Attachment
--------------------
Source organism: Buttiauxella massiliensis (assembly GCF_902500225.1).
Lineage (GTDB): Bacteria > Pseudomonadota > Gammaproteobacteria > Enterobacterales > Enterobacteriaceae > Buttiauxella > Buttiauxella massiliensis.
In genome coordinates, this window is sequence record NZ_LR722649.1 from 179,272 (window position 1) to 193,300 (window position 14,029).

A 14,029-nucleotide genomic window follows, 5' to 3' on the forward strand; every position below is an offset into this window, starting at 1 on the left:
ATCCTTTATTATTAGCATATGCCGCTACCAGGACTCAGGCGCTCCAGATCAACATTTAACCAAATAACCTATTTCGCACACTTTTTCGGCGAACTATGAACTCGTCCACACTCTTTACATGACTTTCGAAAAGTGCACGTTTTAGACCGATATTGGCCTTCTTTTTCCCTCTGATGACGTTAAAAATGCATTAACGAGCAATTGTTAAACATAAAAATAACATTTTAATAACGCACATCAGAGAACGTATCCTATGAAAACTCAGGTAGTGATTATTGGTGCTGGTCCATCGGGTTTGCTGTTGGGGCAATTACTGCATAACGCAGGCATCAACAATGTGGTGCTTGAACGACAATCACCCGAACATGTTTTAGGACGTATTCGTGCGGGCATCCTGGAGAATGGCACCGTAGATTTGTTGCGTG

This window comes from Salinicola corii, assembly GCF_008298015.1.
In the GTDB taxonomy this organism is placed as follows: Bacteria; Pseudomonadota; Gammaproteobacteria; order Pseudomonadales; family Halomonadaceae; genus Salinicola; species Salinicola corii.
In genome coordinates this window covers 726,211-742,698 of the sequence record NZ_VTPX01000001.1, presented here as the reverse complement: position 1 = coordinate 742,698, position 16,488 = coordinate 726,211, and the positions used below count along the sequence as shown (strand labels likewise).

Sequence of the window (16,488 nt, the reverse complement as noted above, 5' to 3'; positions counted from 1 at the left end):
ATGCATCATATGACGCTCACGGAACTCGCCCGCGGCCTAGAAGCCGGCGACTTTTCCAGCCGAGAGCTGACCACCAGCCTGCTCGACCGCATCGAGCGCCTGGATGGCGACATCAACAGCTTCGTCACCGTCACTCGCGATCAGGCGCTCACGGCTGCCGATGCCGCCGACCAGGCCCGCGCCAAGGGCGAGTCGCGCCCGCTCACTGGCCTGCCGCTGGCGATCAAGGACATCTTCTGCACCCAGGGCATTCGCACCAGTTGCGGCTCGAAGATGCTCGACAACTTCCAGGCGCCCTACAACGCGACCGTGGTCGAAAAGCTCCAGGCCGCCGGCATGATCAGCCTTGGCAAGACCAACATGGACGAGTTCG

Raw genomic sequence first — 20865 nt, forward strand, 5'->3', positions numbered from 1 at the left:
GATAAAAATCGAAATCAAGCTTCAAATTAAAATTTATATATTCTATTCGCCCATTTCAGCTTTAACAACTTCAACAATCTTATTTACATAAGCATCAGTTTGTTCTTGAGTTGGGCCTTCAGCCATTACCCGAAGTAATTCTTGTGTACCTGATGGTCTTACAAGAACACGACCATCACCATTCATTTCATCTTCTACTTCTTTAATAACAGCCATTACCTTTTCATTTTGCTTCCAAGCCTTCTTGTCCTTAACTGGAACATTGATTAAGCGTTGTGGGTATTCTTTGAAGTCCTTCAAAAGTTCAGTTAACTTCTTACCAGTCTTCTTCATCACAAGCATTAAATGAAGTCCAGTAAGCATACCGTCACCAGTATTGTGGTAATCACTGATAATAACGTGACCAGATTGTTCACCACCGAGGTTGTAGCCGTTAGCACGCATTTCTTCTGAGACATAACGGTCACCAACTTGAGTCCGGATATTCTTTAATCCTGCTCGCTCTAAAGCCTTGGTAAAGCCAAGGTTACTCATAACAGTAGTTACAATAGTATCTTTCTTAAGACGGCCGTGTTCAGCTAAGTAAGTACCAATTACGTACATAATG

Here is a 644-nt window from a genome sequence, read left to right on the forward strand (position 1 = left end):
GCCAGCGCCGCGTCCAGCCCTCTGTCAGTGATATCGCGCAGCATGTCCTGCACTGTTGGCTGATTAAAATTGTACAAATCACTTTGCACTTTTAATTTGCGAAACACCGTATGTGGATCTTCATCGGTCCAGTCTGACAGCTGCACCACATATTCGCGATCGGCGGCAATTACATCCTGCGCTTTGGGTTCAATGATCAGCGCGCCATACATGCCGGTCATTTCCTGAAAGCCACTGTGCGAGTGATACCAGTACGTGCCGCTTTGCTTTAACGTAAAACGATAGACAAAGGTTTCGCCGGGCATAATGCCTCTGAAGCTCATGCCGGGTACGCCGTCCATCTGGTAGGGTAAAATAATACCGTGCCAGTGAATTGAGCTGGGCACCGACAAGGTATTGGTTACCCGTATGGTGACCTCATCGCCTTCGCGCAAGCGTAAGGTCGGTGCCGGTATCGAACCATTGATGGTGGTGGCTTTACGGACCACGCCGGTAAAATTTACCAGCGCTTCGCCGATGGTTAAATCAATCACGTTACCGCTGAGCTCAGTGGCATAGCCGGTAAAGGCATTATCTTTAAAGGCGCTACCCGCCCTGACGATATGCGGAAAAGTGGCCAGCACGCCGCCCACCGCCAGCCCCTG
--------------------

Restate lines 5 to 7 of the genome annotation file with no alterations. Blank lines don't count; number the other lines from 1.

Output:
ATCCTTTATTATTAGCATATGCCGCTACCAGGACTCAGGCGCTCCAGATCAACATTTAACCAAATAACCTATTTCGCACACTTTTTCGGCGAACTATGAACTCGTCCACACTCTTTACATGACTTTCGAAAAGTGCACGTTTTAGACCGATATTGGCCTTCTTTTTCCCTCTGATGACGTTAAAAATGCATTAACGAGCAATTGTTAAACATAAAAATAACATTTTAATAACGCACATCAGAGAACGTATCCTATGAAAACTCAGGTAGTGATTATTGGTGCTGGTCCATCGGGTTTGCTGTTGGGGCAATTACTGCATAACGCAGGCATCAACAATGTGGTGCTTGAACGACAATCACCCGAACATGTTTTAGGACGTATTCGTGCGGGCATCCTGGAGAATGGCACCGTAGATTTGTTGCGTG

This window comes from Salinicola corii, assembly GCF_008298015.1.
In the GTDB taxonomy this organism is placed as follows: Bacteria; Pseudomonadota; Gammaproteobacteria; order Pseudomonadales; family Halomonadaceae; genus Salinicola; species Salinicola corii.